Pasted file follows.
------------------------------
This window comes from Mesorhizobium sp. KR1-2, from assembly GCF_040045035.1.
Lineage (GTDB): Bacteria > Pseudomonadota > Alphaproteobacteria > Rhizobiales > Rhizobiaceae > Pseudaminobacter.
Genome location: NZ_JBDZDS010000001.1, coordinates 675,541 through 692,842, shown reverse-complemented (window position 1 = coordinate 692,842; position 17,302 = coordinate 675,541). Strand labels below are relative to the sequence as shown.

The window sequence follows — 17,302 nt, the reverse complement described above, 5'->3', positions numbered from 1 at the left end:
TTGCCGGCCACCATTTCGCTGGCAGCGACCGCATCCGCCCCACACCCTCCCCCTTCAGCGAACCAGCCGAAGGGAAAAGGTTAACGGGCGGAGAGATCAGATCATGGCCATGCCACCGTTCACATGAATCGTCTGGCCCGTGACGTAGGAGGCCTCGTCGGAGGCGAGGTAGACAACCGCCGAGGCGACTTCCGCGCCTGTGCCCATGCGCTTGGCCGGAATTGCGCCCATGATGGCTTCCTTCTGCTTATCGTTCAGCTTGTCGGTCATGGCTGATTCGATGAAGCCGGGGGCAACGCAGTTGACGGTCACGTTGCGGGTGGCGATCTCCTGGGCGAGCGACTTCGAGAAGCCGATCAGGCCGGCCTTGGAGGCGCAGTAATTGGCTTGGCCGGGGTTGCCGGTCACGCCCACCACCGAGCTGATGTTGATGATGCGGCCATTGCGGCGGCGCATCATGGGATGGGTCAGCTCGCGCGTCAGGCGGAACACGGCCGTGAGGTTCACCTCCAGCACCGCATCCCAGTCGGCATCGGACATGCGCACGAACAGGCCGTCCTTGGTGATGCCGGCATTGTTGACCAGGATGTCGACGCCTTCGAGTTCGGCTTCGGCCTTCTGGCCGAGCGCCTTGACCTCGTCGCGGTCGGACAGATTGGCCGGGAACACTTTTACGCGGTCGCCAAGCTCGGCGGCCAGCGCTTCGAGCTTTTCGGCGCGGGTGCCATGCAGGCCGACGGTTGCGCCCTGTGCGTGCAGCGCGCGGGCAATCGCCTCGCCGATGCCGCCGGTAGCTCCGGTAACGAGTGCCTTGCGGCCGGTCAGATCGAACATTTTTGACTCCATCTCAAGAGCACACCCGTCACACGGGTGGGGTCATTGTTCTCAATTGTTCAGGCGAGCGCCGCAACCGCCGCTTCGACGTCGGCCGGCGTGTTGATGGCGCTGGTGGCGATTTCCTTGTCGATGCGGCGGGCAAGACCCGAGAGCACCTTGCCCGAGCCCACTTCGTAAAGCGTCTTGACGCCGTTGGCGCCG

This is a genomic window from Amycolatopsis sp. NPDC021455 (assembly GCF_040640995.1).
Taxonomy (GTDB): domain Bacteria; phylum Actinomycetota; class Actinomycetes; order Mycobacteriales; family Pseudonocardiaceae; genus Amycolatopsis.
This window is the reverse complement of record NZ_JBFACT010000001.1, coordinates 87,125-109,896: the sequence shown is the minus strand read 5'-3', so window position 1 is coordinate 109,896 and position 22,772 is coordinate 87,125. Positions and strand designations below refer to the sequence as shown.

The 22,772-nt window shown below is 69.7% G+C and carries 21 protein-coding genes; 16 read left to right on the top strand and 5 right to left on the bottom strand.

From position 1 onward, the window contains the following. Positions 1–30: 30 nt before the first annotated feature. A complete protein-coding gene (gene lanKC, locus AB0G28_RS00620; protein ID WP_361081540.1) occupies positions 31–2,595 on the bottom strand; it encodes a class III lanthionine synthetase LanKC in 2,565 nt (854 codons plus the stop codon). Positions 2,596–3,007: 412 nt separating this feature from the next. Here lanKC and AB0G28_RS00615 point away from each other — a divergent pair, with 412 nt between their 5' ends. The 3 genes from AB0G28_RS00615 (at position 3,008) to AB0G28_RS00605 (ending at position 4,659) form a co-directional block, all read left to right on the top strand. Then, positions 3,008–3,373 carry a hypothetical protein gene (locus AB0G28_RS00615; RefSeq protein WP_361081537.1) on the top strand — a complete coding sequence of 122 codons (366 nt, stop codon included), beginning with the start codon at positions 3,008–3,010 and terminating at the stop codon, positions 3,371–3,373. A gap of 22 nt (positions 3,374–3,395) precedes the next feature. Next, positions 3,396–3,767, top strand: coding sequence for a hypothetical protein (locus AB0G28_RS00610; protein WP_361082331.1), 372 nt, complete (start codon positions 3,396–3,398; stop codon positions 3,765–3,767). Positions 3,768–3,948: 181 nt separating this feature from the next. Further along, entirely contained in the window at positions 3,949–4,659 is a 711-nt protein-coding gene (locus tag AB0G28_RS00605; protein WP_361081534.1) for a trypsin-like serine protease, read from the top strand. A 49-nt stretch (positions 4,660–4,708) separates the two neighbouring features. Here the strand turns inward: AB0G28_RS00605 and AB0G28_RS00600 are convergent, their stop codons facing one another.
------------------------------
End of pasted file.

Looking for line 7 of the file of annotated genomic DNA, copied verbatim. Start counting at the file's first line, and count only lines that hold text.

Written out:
Taxonomy (GTDB): domain Bacteria; phylum Actinomycetota; class Actinomycetes; order Mycobacteriales; family Pseudonocardiaceae; genus Amycolatopsis.